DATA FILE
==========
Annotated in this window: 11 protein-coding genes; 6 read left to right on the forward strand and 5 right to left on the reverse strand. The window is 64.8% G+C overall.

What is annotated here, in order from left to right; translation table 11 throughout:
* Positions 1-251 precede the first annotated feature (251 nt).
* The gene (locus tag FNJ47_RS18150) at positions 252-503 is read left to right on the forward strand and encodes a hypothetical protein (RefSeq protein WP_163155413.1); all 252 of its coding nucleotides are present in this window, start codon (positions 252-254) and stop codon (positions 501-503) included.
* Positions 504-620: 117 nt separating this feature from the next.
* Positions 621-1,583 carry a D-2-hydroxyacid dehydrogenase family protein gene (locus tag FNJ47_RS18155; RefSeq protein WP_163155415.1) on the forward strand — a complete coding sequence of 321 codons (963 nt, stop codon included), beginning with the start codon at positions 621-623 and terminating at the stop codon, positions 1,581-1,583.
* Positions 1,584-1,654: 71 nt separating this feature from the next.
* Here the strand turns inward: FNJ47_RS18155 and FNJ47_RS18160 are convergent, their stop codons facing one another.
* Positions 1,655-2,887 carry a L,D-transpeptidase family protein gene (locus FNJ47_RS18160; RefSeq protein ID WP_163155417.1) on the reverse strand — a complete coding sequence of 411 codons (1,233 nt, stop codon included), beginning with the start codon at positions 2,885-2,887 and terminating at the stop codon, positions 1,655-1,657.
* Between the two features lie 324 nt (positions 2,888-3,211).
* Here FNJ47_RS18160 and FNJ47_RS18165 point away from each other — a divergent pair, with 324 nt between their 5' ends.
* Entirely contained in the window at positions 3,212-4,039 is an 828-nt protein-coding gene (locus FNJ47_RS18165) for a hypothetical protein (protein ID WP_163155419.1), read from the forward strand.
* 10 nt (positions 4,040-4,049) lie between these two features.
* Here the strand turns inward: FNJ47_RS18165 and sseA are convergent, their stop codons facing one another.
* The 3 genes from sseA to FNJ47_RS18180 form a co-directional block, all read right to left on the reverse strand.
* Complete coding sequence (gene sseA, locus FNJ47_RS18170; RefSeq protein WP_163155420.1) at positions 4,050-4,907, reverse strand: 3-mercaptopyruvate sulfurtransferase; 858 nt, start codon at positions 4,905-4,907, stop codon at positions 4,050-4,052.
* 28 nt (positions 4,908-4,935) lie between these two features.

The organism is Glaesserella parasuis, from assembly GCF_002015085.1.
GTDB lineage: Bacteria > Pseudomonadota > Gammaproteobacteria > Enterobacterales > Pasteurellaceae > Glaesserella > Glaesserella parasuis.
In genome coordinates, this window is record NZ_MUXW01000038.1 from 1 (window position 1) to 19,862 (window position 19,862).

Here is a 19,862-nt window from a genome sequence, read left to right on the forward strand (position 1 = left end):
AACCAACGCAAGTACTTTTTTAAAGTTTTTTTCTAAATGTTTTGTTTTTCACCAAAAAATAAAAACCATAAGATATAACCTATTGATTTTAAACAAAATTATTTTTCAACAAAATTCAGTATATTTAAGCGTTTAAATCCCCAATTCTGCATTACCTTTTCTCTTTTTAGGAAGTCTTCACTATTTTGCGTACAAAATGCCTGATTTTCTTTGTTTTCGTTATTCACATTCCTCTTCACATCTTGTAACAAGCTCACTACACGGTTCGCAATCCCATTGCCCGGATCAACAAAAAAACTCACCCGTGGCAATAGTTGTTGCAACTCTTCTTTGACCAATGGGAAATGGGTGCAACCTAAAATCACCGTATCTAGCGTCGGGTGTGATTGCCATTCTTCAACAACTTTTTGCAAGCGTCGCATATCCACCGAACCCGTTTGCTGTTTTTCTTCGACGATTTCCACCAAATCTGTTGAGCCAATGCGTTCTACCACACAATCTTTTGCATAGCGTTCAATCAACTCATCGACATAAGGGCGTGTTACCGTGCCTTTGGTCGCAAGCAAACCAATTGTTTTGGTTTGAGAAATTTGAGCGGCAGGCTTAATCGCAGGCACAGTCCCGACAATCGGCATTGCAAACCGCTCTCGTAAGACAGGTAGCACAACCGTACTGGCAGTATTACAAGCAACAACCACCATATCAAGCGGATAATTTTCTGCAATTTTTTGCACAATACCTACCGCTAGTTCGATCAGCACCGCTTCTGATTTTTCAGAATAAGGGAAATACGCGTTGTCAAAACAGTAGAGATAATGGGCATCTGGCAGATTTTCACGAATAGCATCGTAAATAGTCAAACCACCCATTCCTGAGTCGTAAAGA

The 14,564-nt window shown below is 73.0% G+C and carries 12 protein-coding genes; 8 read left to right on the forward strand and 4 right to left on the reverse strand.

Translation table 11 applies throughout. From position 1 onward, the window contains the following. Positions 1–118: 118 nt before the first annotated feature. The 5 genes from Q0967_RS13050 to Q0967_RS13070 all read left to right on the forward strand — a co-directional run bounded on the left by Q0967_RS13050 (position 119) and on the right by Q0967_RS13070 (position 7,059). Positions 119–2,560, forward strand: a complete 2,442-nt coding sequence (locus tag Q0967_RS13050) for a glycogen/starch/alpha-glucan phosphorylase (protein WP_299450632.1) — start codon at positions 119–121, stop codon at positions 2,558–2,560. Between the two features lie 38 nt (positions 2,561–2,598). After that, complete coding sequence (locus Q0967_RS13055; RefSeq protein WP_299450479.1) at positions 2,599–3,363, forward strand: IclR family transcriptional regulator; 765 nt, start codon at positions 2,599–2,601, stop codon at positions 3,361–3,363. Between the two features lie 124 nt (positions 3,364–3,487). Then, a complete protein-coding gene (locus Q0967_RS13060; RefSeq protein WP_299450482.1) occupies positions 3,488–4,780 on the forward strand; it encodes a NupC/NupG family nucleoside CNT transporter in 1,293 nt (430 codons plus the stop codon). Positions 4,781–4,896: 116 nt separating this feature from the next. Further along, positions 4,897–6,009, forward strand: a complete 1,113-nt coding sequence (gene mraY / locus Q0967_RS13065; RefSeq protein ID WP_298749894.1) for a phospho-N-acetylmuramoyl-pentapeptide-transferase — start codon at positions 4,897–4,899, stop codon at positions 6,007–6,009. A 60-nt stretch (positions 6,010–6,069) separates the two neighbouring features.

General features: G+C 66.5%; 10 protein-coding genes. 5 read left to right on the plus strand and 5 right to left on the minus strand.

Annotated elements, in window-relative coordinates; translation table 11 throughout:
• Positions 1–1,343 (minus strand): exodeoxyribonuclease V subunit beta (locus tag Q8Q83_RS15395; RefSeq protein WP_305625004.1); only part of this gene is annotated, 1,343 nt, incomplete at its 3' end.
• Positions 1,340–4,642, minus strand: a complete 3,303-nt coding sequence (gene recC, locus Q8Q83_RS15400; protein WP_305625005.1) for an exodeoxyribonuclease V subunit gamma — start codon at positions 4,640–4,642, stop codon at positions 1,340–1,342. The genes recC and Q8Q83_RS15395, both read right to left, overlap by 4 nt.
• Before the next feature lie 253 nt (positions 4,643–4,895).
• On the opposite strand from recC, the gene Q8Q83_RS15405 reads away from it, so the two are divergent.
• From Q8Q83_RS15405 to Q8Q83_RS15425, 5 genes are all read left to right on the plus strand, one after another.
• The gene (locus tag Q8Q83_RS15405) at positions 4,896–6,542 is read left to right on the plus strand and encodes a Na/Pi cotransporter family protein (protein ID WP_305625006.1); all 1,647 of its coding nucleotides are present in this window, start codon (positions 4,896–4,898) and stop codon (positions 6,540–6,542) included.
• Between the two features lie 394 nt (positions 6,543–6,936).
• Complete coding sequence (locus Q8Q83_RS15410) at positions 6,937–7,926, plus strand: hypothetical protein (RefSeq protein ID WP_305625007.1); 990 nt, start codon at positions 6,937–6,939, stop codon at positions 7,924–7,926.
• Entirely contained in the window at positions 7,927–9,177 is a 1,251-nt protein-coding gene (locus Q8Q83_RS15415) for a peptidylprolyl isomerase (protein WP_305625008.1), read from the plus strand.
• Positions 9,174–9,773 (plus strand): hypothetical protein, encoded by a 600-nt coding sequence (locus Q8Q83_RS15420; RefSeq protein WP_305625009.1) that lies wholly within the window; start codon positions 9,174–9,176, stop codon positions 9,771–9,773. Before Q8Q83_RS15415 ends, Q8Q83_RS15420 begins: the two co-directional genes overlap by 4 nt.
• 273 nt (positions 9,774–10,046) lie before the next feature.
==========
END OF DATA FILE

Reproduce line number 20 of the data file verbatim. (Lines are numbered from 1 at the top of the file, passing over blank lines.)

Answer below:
In genome coordinates, this window is record NZ_MUXW01000038.1 from 1 (window position 1) to 19,862 (window position 19,862).